© Pierre Folk from the series 'By the silent line'

I came across the railway line quite randomly in 2010 when walking with a friend in southern Paris, where the line is elevated. At that time I had just moved to the French capital and was always looking for places to explore. I guess I had a need to escape. When I started to inform myself about the line I realised that there was definitely a story to tell and decided to build the series. I started the project in 2011 and it has been ongoing since then. Over the past few years I witnessed the blossoming of various projects. Such evolutions were very interesting to observe. For example, you can pass different community gardens or even stations converted into “bar/restaurants/DIY shops”. The reappropriation process was very slow, as there are many stakeholders sitting at the table: the national railroad company, associations of neighbours, associations of train enthusiasts, real estate promoters, and politicians… However, things have changed over the past few years and the overall transformation pace has rapidly increased, as the line was a strong topic during the Paris municipal elections in early 2014.

© Pierre Folk from the series 'By the silent line'

At last, la Petite Ceinture is likely to be reclaimed by modern society. A handful of projects envisage partial conversion into dancing clubs, restaurants, public transportation or linear parks, just like la Promenade Plantée de Bastille in 1988, which partly inspired New York’s High Line redesign. This long-term project is a way of maintaining the memory of a landmark and and to provide a critical perspective on our ability to constantly question, reconsider and transform our territory.

Is there any contemporary artist or photographer, even if young and emerging, who influenced you in some way?

PF: There are so many. Not all of them had a direct influence on the aesthetics of my images, but in a way all of them influenced me in getting more serious about photography. I guess the first time I was truly blown away was when discovering Chen Jiagang’s 'Great Third Front'. His atmosphere is pretty unique. Of course he’s not the only one. Just to name a few: Alec Soth, Bryan Schutmaat, Cyrille Weiner, Nadav Kander, Yves Marchand & Romain Meffre, Alexander Gronsky, Pieter Hugo, Peter Bialobrzeski, Floriane de Lassée, François Deladerrière, Richard Petit, etc...

Could you recommend us three photography books?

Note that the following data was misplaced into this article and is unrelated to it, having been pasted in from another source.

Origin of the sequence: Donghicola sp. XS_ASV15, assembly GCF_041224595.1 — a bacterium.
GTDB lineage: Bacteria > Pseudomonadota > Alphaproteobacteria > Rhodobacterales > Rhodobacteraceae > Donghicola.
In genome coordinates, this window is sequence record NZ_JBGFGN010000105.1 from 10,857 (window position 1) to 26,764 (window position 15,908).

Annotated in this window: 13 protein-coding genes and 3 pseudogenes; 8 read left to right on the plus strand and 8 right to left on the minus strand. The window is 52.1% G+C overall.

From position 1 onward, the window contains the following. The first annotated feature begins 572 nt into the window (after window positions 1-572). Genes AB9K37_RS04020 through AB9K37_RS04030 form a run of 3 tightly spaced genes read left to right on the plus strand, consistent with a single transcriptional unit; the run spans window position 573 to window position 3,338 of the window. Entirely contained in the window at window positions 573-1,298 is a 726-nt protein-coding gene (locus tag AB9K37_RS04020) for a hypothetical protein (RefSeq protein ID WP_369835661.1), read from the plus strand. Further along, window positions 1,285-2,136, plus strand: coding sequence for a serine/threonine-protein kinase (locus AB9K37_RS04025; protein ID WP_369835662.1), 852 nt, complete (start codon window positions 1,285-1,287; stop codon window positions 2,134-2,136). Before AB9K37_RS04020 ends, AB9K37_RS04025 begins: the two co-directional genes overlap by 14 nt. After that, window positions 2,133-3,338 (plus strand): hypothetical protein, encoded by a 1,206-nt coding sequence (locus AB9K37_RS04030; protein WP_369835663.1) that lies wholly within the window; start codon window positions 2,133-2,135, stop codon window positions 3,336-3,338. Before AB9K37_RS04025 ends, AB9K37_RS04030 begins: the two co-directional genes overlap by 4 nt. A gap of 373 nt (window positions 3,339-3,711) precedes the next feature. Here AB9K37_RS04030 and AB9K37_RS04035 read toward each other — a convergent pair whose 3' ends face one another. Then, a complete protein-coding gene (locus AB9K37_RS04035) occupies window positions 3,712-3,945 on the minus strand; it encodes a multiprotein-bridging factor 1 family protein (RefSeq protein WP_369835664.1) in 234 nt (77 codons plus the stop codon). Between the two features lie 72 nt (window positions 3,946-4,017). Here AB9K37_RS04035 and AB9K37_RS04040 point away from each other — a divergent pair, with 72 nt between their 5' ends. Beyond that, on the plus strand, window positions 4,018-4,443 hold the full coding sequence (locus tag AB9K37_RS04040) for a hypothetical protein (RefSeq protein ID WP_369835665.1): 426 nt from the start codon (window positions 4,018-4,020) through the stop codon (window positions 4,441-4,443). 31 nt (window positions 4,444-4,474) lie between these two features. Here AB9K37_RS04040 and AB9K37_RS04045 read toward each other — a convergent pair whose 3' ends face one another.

PF: As a photography book enthusiast, breaking down what’s on my shelves to only three titles is heartbreaking but I’d say: 'Sleeping by the Mississippi' by Alec Soth, 'Yangtze the Long River' by Nadav Kander, 'DIY' by Richard Gilligan.

Is there any show you’ve seen recently that you find inspiring?

PF: Sure. Yves Marchand & Romain Meffre at Polka gallery and Paris Photo for their unique ability to emphasise the history of a given place. Alice Wielinga’s installation in Saint-Blaise church during Arles 2015 was a clever, subtle and powerful way to connect image and sound. To add one more, even if it is not photography-related, I’ve been deeply impressed by Cyprien Gaillard’s 'Desniansky Raion'. This video installation dealing with communism/post-war reconstruction was on show at Fondation Louis-Vuitton and I really connected with the way it expressed the relationship we developed with our territory.

Any projects that you are working on now and plans for the future? Coming exhibitions?

PF: A solo exhibition started on February 22nd at the Pierre et Marie Curie University in Paris and will last until March 18th. I am particularly happy about this installation as it shows a large selection of images from 'By the silent line' and also involves a sound installation, recreating the atmosphere one can experience on the line, in between nature and urban feelings. The opening took place on Thursday February 25th. I also would like to publish a book out of this series, which is now more than 120 images long. To that end, I am currently looking for an institutional partnership. Speaking less short-term, I will book a one-way flight to Hong Kong in a few weeks and leave Paris behind me. I have lots of ideas about a new project over there and in Mainland China. It will deal with space appropriation as well but from a different perspective.

© Installation views Galerie Düo, Paris

How do you see the future of photography in general evolve?

PF: Speculating on such a broad topic is difficult. Many have written about how the advents of social media, of Smartphones or even of cheap digital cameras alter photography as a profession. However, as an enthusiast I like to believe that in an era of images one can expect that photography as an art could only benefit from such societal evolution and attention. Only time will tell. As the discipline is evolving rapidly, what we know of it is only the beginning. Maybe the photography of tomorrow will not look much like ours. But there will be photographers out there as long as they’ll have something to say.


Pierre Folk